Those of you keen to get your grubby mitts on an edible billiards table, or a seafood dish that comes with an iPod loaded with whale noises (both things that actually exist) might have found yourselves shit out of luck when the balloting system for tables at Heston Blumenthal‘s Fat Duck residency at Melbourne’s Crown Casino next year ran into that age-old problem of demand exceeding supply. And if you did miss out, you’re certainly not alone. Some 250,000 people came up short in the race to snatch up the much sought-after dining experience.
But what we’re learning now is that a good handful of people who did get allocated tables during the six month residency kind of, maybe, sort of, don’t actually exist. Like all things that are too good to be true, the balloting system has fallen victim to a group of savvy scalpers, purportedly headed up by groups of financial professionals.
A group of Melbourne-based high rollers hired an IT firm in Asia the week prior to the ballots opening – commissioning them to write a program that would allow them to bypass controls that limit how many times people could apply. As it turns out, the system used to accept ballot applications wasn’t exactly Fort Knox, and thus the group eventually gained over 50 reservations from more than 800 applications.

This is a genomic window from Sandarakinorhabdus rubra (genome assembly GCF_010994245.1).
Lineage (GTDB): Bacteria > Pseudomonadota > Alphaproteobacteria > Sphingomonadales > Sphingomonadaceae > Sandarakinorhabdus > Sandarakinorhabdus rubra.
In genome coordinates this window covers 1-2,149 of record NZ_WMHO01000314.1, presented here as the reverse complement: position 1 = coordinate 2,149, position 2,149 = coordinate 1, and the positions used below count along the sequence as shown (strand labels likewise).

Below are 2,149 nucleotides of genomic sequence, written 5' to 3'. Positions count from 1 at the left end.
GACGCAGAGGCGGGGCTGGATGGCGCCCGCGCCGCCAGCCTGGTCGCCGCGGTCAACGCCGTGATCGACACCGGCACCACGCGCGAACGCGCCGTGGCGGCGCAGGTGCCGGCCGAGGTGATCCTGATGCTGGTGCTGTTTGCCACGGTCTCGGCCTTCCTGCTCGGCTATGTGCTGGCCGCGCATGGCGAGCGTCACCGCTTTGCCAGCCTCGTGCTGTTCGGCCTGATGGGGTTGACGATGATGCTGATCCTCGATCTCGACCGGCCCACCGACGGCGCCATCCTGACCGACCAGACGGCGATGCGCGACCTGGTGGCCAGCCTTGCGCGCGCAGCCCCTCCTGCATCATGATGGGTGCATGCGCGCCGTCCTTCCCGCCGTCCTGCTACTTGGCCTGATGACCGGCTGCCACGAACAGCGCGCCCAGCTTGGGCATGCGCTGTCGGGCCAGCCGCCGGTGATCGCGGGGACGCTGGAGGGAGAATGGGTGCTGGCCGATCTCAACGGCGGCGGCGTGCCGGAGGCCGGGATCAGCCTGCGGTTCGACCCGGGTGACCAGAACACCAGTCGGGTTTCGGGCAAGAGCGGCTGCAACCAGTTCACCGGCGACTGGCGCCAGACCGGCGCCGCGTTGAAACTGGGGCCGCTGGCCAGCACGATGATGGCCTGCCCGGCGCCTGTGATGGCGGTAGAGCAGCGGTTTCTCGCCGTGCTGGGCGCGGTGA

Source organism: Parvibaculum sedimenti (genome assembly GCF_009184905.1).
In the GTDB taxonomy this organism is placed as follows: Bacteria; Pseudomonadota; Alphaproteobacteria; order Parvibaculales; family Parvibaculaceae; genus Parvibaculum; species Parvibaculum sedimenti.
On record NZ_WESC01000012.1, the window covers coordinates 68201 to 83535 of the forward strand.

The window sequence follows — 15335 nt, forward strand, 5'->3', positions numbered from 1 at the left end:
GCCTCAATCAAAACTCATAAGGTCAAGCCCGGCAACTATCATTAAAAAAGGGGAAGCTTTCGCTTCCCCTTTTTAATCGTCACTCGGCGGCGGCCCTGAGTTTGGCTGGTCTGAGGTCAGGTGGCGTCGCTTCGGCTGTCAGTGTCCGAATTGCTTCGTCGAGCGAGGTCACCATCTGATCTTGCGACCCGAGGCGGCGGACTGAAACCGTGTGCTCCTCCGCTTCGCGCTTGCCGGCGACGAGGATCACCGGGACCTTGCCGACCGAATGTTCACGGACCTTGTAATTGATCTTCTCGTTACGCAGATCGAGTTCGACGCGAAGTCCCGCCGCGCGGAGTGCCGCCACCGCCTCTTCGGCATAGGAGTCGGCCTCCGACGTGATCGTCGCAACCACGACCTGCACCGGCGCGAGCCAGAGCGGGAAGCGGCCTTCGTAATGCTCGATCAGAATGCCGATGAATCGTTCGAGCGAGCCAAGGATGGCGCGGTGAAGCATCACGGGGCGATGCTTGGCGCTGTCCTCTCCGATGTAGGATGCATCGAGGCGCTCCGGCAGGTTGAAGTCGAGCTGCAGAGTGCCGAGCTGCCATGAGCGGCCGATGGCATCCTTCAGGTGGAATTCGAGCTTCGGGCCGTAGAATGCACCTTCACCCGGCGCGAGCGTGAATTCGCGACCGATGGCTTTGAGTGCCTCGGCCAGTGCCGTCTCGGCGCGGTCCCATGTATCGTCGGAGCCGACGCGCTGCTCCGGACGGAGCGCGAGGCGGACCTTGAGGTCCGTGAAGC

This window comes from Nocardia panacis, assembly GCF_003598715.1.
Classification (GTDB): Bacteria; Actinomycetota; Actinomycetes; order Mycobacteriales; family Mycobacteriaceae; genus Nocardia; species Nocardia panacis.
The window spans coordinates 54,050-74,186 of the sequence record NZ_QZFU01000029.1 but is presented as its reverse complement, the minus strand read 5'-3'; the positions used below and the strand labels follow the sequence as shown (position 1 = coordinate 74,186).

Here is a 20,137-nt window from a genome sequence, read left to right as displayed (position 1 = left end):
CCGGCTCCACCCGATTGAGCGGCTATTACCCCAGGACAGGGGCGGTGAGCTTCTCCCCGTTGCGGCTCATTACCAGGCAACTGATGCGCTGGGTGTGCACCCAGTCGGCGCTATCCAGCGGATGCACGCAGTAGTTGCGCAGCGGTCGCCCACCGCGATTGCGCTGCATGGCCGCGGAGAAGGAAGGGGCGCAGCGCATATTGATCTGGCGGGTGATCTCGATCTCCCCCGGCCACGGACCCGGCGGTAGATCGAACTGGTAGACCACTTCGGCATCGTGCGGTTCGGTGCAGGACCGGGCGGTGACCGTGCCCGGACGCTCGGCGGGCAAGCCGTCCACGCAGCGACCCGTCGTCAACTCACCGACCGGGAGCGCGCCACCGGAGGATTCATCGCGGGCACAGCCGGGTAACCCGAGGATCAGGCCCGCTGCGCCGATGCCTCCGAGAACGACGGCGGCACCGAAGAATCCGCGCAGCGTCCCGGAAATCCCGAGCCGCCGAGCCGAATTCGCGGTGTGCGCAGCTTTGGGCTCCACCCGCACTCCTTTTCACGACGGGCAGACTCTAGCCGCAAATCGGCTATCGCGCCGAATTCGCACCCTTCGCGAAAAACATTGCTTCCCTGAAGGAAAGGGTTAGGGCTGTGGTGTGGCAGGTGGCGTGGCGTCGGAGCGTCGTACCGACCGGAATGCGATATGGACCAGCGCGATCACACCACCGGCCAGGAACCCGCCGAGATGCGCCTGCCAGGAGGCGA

Though this group is moving the reservations on to friends and family at cost price, or in some cases being gifted to wealthy clients, other groups that also took advantage of the system’s flaw have been seeking nought but profit for their trickery; asking for an additional $500 on top of the $525 per head price for a seat, with the spots being sold off to a closed group of financial industry professionals.
Though Crown did actively monitor the process and discounted nearly 3,000 entries on the basis of duplication, it appears as many as 100 table reservations did fall through to table scalpers. And despite Crown stating that they are working to remove the fake bookings to ensure the process remains fair and equitable, they could well be up against it in the sense that ticket scalping laws in Victoria only cover major sporting and concert events, not restaurant bookings – meaning that, at least technically speaking, table scalping is not an illegal practise.
Still, if you were one of the lucky ones who got a table through legitimate means, then congratulations! You also now get the added smug satisfaction of being to scoff down your liquid nitrogen reindeer milk ice cream with the added bonus of knowing that you nailed that shit without having to be a devious prick.
And in which case, bloody well good for you.
Photo: Graham Denholm via Getty Images.
via Good Food.